99 Homes

andrew garfield 99 homes

Dennis Nash (Andrew Garfield) in “99 Homes.”

I saw 99 Homes almost two years ago at TIFF 2014 and haven’t been able to shake it. It’s a powerful film about the 2008 financial crisis – told from the point of view of the hundreds of thousands of families who were evicted from their homes after the housing bubble burst. It is a perspective that has been unfairly overlooked in films about this subject – which prefer to focus on the big financial firms, their executives, and the role they played in bringing about the collapse. This is a movie about the people that were destroyed along the way, which can’t be neatly compartmentalized in graphs or pie charts.

Dennis Nash (Andrew Garfield) is a construction worker who supports his mother (Laura Dern) and young son (Noah Lomax). They live in a small, but beloved, house in Florida. There’s a knock on the door and Dennis answers. It’s a sheriff and Rick Carver (Michael Shannon), an e-cigarette smoking real-estate broker. Dennis is told that he and his family are being evicted and that he has two minutes to pack his personal belongings. It’s not a pretty scene. Director Rahim Bahrani (who Roger Ebert proclaimed to be the next great American director) keeps the camera tight while the family goes through a gamut of emotion – shock, disbelief, anger, and then finally, scrambling to put some of their belongings in a duffel bag before they’re literally kicked to the curb. It’s powerful and heartbreaking.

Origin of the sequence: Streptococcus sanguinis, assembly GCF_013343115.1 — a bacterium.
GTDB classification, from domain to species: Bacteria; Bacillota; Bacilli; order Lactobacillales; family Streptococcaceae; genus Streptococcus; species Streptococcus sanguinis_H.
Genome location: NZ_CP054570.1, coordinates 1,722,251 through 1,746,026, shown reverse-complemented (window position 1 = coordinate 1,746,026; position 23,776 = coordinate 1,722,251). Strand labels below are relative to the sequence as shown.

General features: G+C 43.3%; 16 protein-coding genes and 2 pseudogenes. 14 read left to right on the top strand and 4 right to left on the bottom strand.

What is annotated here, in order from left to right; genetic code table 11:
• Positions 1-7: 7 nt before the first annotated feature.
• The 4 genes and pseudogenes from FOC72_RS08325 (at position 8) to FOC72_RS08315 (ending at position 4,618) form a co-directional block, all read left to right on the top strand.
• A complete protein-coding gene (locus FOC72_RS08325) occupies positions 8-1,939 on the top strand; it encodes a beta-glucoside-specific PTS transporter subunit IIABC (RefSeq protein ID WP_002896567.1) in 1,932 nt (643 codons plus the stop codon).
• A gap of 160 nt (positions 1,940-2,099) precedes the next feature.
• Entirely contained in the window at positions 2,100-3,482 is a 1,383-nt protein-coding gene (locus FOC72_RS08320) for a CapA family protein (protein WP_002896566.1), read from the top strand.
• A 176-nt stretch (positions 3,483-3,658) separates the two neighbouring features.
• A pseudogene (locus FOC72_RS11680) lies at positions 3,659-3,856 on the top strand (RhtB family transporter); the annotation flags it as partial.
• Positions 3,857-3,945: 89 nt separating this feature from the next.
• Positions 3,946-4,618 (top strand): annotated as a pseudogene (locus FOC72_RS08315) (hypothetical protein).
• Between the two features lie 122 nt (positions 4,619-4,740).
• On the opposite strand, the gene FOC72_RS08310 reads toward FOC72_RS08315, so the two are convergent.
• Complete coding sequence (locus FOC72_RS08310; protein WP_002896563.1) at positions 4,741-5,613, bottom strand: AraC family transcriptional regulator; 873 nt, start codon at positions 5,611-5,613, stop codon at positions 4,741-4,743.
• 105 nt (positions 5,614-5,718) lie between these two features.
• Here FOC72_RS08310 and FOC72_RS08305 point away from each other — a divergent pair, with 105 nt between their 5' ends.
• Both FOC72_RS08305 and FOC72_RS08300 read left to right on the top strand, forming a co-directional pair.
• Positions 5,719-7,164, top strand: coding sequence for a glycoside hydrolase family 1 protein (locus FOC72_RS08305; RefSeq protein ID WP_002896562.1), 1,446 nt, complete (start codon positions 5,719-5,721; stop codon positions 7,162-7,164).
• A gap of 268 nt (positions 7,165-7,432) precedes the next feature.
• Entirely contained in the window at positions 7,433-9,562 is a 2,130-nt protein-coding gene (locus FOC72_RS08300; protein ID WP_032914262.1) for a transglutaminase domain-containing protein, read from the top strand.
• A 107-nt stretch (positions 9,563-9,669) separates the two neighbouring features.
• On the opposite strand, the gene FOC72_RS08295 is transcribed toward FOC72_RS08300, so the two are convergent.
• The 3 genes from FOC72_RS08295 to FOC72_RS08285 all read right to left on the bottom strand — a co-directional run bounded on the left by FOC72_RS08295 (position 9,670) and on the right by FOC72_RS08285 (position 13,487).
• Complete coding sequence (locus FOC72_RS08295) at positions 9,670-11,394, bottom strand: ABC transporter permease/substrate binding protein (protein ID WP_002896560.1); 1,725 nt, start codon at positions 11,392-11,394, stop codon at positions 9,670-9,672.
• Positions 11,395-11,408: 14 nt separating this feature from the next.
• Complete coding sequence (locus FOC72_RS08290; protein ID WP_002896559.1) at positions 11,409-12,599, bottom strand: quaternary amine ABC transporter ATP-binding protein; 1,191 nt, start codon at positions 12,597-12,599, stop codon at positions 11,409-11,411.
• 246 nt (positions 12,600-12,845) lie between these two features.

The family moves to a motel, occupied by dozens of other families in similar situations. Without any other options for work (obviously, being skilled at home-building wasn’t an asset during this time) Dennis ends up being employed by Carver, evicting other innocent families from their homes. While it’s an obvious bit of plotting (normal guy makes a deal with the devil and his morality suffers), Michael Shannon is compelling as the unapologetic and amoral opportunist. He is so good in the role that it’s not only believable, but practically understandable, that Dennis becomes his protege. I just wish that the shades of grey extended to Dennis’ family, who end up viewing the world in such a black-and-white way that you can see the strings of the screenplay guiding them.

The film’s climatic moment is a quiet speech by Shannon about how there’s no nobility in being poor. It’s outrageously cynical and bitter, and a difficult pill for the 99% movement (clearly evoked by the film’s title)┬áto swallow. Carver’s point is clear: no one cares what the “losers” think – America is a country built for the “winners.” And even though the “losers” may occupy the moral high ground, they can keep it. What’s the moral high ground worth when you don’t have shelter and can’t feed your family? It’s a brutal and depressing position, delivered so well that it’s astounding Michael Shannon is consistently overlooked by the Oscars (move over Sad Leo memes, the Sad Michael memes shall be born…if he ever gets nominated again).

99 Homes is the perfect counter-point to the slick fun of The Big Short. There are no celebrity cameos to describe obscure financial terms, a star-studded ensemble, or a sense of good triumphing over evil. Instead it’s a movie about the people on the ground, the people who just have to endure a system that doesn’t care about them, that they don’t understand, and that takes their homes away from them.

Grade: B+